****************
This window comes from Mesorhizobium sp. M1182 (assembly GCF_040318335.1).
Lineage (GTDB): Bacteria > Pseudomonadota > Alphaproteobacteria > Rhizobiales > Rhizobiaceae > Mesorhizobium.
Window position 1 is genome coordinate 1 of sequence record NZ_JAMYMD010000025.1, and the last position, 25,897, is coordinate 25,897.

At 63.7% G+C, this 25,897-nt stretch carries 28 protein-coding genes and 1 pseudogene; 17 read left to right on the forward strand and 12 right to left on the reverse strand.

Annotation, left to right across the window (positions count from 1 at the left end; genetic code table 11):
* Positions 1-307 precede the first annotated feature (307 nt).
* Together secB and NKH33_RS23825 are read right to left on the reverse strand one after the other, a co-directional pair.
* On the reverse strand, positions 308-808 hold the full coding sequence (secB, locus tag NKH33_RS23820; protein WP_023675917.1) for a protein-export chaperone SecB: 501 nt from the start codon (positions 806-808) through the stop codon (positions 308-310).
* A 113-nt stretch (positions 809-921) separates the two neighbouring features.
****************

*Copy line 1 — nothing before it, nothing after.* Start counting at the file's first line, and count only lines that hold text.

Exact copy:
This window comes from Mesorhizobium sp. M1182 (assembly GCF_040318335.1).